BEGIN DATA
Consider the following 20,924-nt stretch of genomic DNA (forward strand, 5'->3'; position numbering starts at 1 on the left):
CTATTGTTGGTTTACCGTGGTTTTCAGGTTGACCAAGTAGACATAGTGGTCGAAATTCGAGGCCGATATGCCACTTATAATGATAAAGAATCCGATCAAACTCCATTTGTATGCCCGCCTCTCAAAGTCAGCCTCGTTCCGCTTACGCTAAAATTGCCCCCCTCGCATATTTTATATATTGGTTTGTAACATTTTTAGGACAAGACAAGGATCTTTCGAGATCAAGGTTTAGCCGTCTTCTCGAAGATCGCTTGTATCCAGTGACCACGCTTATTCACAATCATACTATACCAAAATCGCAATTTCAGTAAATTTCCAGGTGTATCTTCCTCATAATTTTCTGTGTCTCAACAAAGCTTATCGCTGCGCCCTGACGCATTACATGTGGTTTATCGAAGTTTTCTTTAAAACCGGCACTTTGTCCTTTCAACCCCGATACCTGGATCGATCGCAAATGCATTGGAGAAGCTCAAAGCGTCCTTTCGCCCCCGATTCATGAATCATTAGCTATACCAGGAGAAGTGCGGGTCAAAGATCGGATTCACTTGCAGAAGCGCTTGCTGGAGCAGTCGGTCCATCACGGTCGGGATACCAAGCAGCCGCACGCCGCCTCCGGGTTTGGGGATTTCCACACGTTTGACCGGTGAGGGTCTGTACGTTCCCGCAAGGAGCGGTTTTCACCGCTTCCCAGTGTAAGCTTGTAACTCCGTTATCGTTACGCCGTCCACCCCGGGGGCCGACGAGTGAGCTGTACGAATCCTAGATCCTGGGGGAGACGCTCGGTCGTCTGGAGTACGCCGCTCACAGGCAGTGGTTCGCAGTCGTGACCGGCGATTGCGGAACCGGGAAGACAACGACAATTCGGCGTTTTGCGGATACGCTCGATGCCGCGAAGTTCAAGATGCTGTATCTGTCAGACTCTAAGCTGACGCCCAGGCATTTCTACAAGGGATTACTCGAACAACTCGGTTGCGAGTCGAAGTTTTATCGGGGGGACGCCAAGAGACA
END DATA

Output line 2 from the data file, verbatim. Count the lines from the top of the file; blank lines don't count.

CTATTGTTGGTTTACCGTGGTTTTCAGGTTGACCAAGTAGACATAGTGGTCGAAATTCGAGGCCGATATGCCACTTATAATGATAAAGAATCCGATCAAACTCCATTTGTATGCCCGCCTCTCAAAGTCAGCCTCGTTCCGCTTACGCTAAAATTGCCCCCCTCGCATATTTTATATATTGGTTTGTAACATTTTTAGGACAAGACAAGGATCTTTCGAGATCAAGGTTTAGCCGTCTTCTCGAAGATCGCTTGTATCCAGTGACCACGCTTATTCACAATCATACTATACCAAAATCGCAATTTCAGTAAATTTCCAGGTGTATCTTCCTCATAATTTTCTGTGTCTCAACAAAGCTTATCGCTGCGCCCTGACGCATTACATGTGGTTTATCGAAGTTTTCTTTAAAACCGGCACTTTGTCCTTTCAACCCCGATACCTGGATCGATCGCAAATGCATTGGAGAAGCTCAAAGCGTCCTTTCGCCCCCGATTCATGAATCATTAGCTATACCAGGAGAAGTGCGGGTCAAAGATCGGATTCACTTGCAGAAGCGCTTGCTGGAGCAGTCGGTCCATCACGGTCGGGATACCAAGCAGCCGCACGCCGCCTCCGGGTTTGGGGATTTCCACACGTTTGACCGGTGAGGGTCTGTACGTTCCCGCAAGGAGCGGTTTTCACCGCTTCCCAGTGTAAGCTTGTAACTCCGTTATCGTTACGCCGTCCACCCCGGGGGCCGACGAGTGAGCTGTACGAATCCTAGATCCTGGGGGAGACGCTCGGTCGTCTGGAGTACGCCGCTCACAGGCAGTGGTTCGCAGTCGTGACCGGCGATTGCGGAACCGGGAAGACAACGACAATTCGGCGTTTTGCGGATACGCTCGATGCCGCGAAGTTCAAGATGCTGTATCTGTCAGACTCTAAGCTGACGCCCAGGCATTTCTACAAGGGATTACTCGAACAACTCGGTTGCGAGTCGAAGTTTTATCGGGGGGACGCCAAGAGACA